Ubiquitous as joy is, pinning it down when our world spins past us with such purposeful speed isn’t easy. The opportunities to stop and soak up all that is joyous as we chase joy seem ironically sparse. When I read I’m allowing myself a moment to pause, to let myself fall- into joy, into pain, into all the things that make us human. A really good book layers the characters’ experiences on top of my own and makes me aware of how I process them. It becomes not just about the words on the page, or the story those words spin, but about all that it invokes inside me, all the emotions it touches, all the questions it raises, all the beliefs it challenges or reinforces.
A really good romance takes me through the experience of overcoming adversity to heal all that keeps holding me back from joy and helps me grow within myself that which is needed to let love in. Those who don’t get Romance, or don’t see it as anything but escapism, miss the point of it by miles. Romances are relevant at the most personal level, because not everyone can catch killers, win wars, or save planets, but every single one of us, wants to, needs to, and can find joy and consequently love.
I believe our experience of the world is formed by that to which we pay attention. Our attention is energy that feeds its subject. Bad things happen, but if you do your best to focus on the things that bring you joy, you’ll live a happier life.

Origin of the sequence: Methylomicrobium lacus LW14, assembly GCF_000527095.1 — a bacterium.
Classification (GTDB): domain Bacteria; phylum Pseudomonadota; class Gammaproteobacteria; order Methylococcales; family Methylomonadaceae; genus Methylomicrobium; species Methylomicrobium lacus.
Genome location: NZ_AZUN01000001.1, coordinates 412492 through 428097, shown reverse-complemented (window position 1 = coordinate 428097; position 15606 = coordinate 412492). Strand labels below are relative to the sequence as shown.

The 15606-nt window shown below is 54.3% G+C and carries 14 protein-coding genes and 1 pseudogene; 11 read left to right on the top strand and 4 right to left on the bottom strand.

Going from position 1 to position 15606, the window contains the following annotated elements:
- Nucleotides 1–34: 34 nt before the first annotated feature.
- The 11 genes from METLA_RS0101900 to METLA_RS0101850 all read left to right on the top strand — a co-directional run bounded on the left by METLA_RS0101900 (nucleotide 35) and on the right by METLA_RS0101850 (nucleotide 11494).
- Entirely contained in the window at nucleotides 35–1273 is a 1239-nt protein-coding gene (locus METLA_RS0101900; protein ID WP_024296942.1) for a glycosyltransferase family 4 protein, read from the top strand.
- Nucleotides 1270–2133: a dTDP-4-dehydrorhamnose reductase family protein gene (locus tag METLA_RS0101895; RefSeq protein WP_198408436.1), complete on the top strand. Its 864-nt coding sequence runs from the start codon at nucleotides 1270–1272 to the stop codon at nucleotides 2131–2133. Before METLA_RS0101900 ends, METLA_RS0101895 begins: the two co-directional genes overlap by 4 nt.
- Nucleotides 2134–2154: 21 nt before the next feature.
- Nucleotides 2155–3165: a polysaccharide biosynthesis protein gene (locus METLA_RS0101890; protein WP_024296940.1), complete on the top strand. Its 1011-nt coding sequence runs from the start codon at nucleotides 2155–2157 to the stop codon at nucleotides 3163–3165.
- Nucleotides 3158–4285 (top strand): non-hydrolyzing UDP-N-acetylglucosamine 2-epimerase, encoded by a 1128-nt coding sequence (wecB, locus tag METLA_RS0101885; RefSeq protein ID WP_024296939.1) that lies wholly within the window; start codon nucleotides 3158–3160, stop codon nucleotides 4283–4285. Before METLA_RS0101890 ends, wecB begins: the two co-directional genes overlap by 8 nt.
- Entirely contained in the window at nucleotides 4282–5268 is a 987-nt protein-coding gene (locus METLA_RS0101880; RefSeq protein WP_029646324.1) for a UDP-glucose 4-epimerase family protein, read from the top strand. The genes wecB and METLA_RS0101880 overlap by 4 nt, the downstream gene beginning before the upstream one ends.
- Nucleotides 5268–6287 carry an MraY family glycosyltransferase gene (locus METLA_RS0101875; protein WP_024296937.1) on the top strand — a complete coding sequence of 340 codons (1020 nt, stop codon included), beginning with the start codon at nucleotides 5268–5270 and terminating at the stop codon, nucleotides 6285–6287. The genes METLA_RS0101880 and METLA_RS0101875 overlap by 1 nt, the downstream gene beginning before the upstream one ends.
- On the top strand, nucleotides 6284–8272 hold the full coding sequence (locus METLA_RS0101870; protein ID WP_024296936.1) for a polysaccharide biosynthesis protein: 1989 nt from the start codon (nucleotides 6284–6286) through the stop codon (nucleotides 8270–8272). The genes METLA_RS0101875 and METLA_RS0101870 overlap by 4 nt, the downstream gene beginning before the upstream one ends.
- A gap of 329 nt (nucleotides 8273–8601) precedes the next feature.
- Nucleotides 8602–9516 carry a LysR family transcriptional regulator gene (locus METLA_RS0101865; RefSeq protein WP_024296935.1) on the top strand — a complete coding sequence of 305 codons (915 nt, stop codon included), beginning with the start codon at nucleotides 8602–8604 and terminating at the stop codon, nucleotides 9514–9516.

So go forth. Read romance, then share the joy.
They complete each other in ways they could never expect, and at the end of the book they are no longer alone, unloved and unloving, but have crossed over that great gap that seems to separate us all from each other at times, leaping across it, building a bridge across it, doing whatever is necessary to find love and happiness.
And the fact that the romance genre is such an extraordinarily popular one, on an international scale, shows what a powerful and universal story this is. The story of falling in love is vital to us. We love it. We can’t get enough of it.
That’s what romance novels do to us. They help us not break. They take us away from the pain of life for a few precious hours, and give us hope, peace, and some happiness. Oh, and so much joy.
Do romance novels change the world? Will they ever be touted as magnificent masterpieces, and pushed in our schools to be read, or
held up in the loft NY Times Book reviews?
held up in the loft NY Times Book reviews?